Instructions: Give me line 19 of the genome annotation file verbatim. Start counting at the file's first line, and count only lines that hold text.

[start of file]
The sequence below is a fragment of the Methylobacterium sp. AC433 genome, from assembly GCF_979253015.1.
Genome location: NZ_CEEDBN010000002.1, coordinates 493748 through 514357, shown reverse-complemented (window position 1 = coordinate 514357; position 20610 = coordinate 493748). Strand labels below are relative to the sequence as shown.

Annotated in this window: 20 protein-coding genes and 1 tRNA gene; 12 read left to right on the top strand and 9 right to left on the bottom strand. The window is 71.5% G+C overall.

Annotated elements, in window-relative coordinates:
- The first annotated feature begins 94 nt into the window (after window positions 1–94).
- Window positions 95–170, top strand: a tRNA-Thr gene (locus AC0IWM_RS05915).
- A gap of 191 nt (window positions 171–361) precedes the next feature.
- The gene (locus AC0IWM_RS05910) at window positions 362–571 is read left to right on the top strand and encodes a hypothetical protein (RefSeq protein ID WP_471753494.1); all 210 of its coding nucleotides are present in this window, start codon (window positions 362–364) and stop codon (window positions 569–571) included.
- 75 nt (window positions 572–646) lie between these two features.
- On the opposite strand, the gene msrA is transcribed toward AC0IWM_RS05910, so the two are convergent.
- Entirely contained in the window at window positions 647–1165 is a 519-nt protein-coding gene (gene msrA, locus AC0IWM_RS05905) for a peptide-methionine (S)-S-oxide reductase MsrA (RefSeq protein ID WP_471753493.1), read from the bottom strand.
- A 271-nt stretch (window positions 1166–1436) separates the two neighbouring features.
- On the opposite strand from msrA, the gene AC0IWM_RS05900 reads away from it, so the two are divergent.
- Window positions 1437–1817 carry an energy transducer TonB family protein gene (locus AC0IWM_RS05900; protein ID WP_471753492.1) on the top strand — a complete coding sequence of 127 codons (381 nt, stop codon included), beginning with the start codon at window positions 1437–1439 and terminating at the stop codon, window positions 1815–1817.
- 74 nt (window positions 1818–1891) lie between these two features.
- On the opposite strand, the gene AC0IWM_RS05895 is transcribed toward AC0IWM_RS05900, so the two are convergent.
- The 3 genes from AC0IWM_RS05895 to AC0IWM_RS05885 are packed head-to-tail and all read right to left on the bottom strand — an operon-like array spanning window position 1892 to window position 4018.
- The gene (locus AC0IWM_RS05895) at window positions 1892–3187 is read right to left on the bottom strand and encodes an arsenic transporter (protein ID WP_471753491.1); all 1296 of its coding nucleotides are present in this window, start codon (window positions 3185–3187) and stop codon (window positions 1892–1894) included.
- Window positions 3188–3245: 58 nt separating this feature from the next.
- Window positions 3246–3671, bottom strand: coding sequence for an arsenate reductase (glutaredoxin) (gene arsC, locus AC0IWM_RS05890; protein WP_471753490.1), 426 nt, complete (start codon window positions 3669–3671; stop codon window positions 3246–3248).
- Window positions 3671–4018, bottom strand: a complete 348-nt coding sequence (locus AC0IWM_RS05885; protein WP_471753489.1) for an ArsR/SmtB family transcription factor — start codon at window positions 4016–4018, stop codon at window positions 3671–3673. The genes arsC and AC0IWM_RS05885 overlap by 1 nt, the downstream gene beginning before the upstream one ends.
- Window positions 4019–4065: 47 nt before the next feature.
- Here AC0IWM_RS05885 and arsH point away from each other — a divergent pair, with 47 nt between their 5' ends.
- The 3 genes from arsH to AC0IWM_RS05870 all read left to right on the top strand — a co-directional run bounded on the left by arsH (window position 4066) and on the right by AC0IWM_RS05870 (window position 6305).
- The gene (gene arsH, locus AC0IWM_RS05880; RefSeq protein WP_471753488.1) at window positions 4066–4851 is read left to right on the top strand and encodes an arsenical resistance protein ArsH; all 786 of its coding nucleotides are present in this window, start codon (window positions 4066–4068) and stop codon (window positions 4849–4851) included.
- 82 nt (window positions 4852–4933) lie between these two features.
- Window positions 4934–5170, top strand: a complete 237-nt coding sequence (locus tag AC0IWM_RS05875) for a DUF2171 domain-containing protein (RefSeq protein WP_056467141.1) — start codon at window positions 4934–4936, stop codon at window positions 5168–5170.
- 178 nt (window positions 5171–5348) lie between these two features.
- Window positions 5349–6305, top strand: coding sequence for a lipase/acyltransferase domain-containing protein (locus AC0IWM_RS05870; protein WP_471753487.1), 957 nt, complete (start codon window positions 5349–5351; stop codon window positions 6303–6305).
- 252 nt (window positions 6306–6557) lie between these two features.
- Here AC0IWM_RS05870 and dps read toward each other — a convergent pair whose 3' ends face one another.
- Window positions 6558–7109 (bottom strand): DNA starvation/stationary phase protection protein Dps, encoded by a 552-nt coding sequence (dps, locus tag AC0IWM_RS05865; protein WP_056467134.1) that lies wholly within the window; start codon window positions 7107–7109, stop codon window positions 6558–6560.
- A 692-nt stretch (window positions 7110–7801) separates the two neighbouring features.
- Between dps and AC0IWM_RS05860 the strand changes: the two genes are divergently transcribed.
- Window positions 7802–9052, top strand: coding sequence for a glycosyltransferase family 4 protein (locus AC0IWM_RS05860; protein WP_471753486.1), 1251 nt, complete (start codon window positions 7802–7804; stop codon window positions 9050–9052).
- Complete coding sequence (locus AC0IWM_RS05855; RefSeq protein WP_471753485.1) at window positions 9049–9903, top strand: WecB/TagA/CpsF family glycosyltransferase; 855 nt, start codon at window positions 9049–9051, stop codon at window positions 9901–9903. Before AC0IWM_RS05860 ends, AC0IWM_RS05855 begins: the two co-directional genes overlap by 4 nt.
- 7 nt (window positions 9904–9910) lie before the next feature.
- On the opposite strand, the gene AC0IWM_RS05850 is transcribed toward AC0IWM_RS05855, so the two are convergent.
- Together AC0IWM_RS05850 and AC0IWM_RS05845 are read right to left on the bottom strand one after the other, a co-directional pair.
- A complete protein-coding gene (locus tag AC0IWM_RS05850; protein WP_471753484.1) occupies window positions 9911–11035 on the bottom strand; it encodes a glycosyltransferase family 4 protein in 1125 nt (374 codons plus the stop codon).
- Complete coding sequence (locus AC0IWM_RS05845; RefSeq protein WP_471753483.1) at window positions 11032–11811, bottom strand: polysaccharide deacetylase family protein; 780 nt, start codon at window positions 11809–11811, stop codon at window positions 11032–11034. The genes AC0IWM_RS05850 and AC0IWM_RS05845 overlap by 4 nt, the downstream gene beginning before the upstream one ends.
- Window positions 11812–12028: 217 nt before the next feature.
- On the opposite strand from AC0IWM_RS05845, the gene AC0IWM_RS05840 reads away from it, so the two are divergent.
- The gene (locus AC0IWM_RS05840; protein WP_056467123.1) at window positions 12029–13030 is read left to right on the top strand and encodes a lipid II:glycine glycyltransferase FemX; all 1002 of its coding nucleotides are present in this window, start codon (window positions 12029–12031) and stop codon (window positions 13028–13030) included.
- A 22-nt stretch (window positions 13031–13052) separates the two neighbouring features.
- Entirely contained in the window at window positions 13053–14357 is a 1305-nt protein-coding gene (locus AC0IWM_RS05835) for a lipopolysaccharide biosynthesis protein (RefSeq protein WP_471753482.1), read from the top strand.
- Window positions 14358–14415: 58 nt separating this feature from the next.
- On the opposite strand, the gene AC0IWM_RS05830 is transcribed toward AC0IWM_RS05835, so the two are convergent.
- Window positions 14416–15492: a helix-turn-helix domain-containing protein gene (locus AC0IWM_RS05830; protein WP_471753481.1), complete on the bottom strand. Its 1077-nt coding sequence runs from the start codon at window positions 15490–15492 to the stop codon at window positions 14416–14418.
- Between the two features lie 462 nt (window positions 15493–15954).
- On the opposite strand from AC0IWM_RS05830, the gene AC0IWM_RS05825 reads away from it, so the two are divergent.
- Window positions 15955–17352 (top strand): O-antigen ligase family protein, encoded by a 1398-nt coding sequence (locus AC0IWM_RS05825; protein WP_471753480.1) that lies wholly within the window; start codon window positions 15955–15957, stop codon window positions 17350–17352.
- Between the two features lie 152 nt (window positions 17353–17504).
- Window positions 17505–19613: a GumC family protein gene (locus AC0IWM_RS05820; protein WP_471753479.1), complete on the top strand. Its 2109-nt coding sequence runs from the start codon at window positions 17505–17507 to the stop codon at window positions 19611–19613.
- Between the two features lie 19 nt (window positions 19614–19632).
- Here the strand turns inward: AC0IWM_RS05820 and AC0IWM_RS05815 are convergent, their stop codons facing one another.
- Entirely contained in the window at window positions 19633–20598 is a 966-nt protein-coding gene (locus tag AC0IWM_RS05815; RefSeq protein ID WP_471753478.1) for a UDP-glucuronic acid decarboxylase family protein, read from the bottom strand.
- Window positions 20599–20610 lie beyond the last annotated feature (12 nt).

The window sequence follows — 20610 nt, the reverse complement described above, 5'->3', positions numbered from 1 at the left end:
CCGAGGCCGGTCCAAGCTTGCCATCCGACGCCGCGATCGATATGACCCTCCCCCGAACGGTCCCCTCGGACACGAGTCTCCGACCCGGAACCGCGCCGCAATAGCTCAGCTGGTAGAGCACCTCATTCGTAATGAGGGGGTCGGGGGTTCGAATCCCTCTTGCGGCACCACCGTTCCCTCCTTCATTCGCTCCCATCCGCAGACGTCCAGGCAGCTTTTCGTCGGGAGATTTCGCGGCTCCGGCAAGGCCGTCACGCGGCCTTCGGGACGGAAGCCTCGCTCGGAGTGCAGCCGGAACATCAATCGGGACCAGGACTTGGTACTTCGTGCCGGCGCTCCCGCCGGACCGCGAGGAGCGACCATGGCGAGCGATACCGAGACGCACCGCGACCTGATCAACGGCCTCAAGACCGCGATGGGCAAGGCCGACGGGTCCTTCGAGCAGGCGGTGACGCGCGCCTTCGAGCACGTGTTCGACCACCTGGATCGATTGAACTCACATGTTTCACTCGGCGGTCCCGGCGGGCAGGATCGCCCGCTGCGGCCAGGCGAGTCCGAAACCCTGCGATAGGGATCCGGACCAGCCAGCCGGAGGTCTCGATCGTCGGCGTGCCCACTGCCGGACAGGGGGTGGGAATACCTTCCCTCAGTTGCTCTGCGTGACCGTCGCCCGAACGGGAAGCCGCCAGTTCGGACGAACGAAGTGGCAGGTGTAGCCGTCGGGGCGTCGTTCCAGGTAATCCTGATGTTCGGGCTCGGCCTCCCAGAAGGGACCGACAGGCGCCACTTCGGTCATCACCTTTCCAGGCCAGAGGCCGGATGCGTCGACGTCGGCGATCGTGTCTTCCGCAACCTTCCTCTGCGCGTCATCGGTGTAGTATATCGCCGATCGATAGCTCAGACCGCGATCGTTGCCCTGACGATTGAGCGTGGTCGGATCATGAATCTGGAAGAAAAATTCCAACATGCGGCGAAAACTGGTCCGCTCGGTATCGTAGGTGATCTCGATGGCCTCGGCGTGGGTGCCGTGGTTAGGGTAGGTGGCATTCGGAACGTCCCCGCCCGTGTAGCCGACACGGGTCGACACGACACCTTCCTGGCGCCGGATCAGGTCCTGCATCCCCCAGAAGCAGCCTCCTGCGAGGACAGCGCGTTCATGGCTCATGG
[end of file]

- Window positions 3188–3245: 58 nt separating this feature from the next.